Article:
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Armenian Monastic Ensembles in Iran
Site number:
Type of site: Cultural
Date: 7th century
Date of Inscription: 2008
Location: Middle East, Iran (Islamic Republic of), West Azarbaijan Province
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Description: The Armenian Monastic Ensembles located in north-western Iran, are composed of three monastic ensembles of the Armenian Christian faith: St Thaddeus and St Stepanos and the Chapel of Dzordzor; the oldest of these being St Thaddeus which dates back to the 7th century. These monuments exemplify the Armenian architectural and decorative traditions that hold an outstanding universal value. The site is a significant testimony to regional cultural exchanges, particularly involving the Byzantine, Orthodox and Persian. The monasteries composed a major centre for the spreading of Armenian culture throughout the region, having been positioned on the south-eastern border of this cultural space’s main area. They constitute the last of this culture’s remains within this region; they have managed to preserve an adequate state of integrity and authenticity. As spaces of pilgrimage, the monastic ensembles have bared witness to Armenian religious traditions throughout the centuries. --WHMNet paraphrase from the description at WHC Site, where additional information is available.
  In the West Azarbaijan Province, Islam (Sunni and Shiite) is the majority religion. However, there is also a large Christian minority, Assyrians who have historically lived on the west shore of Lake Urmia, as well as Armenians who are scattered throughout the province. Notably, the city of Maku in northern West Azarbaijan was the only city in Iran (before World War II) where Christians comprised the majority. Before World War I, Christian Armenians and Assyrians compromised a significant minority in Urmia, but that during the Ottoman and Russian Wars (during WWI) many left the region.St. Thaddeus Cathedral is located on the outskirts of Chaldoran, near the village of Qara-Kelissa. Besides being a religious site with a particular significance among Iranian Christians, particularly Armenians, this large church (monastery) is also a rare and valuable monument in architectural and artistic terms.St. Thaddeus, also known as Jude Thaddeus or Jude Labbeus, was one of the apostles of Jesus Christ who traveled to Armenia, where he was later killed and upon whose grave the locals erected a small chapel in AD 301. The cathedral is known as Qara-kelissa ('Black church' in Turkish) to the locals, owing to the appearance of its western section. In 1329, the church was reconstructed in its present form after an earthquake destroyed the structure in 1319.n all, thirty-one churches are registered by the Cultural Heritage Organization of Iran in the province. Many of these are historical landmarks and unusually rich in heritage. Some of the more famous ones are listed as follows: Qara Kelissa (The Black Church), Armenian, Chaldoran, early Christianity. Kelisa Naneh Maryam (Church of Mother Mary), Assyrians, Urmia, Sassanid era.Kelisa Hazrat Maryam (Church of Mary), Assyrian, Urmia, late Sassanid period.Kelisa Surep Serkis, Khoy, 4th century AD. Kelisa Haftvan, Salmas, Armenian, 13th century. Kelisa Golpashan, Urmia, rebuilt in 1905. Kelisa Martoma (Church of Thomas), believed by local Armenians to be the first church in Iran founded by St. Thomas himself. Kelisa Qarabagh, Armenian, Ilkhanid period. Kelisa Marserkis, Assyrians, Urmia, Sassanid era. Kelisa Petrosoplos (Church of Paul and Peter), Urmia, believed built by Bukhtishu. Kelisa Golan, Assyrians, 5th century. Kelisa Mardanial, outside Urmia, Sassanid era, destroyed in World War I, rebuilt. Kelisa Vank Khosrow-abad, near Salmas, Assyrians, built by Khosrau II of Persia. The Holy Cross of Jerusalem was kept here for a while. Kelisa Zurzur, Chaldoran, built in AD 1315. In 2008, UNESCO selected a group of these religious structures as part of the Armenian Monastic Ensembles in Iran World Heritage Site. --Wikipedia. Text is available under the Creative Commons Attribution-ShareAlike License.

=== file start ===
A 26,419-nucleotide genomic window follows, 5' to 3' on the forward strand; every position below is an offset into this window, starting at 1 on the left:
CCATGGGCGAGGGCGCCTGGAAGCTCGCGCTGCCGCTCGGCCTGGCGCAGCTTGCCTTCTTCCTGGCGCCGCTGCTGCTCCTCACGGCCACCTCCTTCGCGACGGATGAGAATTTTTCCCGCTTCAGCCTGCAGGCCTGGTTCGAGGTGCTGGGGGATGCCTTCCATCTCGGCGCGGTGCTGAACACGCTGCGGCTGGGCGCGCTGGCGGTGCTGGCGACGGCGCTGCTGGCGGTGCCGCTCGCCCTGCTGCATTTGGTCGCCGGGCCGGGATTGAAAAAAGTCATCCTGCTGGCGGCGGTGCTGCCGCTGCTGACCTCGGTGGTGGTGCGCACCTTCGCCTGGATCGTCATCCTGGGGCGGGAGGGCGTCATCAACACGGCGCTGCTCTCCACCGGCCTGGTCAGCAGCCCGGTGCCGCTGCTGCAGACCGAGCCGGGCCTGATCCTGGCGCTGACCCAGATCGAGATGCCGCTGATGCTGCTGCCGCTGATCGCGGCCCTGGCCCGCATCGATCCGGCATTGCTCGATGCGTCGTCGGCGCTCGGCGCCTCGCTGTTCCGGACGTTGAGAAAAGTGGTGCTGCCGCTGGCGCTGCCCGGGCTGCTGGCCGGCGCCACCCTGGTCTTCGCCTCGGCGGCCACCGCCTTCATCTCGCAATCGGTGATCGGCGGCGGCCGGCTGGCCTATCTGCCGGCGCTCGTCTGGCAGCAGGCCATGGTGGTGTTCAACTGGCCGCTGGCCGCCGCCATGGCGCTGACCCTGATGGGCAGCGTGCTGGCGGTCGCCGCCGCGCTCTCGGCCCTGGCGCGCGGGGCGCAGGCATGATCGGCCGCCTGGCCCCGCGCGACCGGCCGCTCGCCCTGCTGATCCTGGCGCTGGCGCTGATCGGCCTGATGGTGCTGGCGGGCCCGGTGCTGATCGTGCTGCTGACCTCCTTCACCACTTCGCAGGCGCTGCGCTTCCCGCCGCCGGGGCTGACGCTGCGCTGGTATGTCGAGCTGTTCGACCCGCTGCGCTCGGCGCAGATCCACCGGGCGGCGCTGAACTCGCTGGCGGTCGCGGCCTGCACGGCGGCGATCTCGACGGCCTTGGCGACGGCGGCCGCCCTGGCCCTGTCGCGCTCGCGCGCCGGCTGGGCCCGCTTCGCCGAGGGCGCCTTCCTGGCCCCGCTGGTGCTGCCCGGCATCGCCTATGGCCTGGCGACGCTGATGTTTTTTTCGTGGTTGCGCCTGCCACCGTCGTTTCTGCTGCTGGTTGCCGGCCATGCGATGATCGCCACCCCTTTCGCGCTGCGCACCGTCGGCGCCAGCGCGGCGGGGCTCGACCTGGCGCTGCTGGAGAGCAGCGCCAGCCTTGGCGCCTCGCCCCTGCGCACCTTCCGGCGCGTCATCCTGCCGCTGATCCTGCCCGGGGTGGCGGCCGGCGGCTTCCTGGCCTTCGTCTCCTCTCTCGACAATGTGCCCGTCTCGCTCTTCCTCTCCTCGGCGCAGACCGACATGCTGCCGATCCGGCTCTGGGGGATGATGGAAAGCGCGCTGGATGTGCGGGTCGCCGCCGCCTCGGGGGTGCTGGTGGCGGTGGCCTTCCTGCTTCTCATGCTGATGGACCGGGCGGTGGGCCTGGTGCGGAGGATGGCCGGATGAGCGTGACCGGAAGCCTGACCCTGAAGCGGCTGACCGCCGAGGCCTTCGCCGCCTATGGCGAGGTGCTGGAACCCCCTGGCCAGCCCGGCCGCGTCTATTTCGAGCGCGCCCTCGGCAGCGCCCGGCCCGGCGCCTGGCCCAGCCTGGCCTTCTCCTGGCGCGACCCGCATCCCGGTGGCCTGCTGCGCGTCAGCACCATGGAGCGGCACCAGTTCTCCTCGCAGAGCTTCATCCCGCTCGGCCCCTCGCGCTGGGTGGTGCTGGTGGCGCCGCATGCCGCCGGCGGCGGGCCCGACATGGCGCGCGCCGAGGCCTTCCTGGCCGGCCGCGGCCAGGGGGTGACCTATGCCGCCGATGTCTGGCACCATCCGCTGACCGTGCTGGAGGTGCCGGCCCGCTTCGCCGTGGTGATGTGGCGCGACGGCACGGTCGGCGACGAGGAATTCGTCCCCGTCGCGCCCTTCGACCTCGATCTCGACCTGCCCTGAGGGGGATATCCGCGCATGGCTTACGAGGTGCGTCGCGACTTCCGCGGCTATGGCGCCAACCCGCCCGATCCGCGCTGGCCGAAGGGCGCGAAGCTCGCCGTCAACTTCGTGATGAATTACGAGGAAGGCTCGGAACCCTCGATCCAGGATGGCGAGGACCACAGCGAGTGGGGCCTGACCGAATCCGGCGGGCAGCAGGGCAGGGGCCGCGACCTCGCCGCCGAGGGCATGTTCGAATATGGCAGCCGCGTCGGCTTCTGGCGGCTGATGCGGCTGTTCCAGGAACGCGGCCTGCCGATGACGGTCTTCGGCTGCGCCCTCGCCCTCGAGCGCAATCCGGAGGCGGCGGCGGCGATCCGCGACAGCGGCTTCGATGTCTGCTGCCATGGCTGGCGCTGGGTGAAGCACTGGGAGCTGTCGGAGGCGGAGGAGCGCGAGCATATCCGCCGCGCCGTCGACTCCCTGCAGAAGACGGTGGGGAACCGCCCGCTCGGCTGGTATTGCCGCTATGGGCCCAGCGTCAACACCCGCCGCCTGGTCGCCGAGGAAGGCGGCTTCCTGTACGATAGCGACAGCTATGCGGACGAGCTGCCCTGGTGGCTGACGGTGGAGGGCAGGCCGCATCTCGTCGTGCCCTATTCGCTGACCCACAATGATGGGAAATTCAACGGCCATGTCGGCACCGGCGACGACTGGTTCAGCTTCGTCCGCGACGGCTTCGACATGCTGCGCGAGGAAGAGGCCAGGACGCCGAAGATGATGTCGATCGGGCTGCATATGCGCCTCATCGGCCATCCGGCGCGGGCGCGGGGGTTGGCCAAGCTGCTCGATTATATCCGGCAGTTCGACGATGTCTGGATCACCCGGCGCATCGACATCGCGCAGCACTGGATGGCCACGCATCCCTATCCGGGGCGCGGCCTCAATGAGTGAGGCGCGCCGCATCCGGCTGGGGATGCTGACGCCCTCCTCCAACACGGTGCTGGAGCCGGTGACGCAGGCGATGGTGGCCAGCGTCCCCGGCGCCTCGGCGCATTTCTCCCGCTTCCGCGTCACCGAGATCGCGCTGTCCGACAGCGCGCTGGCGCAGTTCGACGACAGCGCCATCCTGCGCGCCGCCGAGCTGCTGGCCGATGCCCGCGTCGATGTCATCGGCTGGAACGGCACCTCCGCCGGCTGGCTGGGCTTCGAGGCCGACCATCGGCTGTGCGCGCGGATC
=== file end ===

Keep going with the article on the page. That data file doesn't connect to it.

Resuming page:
Reference: 1. UNESCO World Heritage Center, Site Page.
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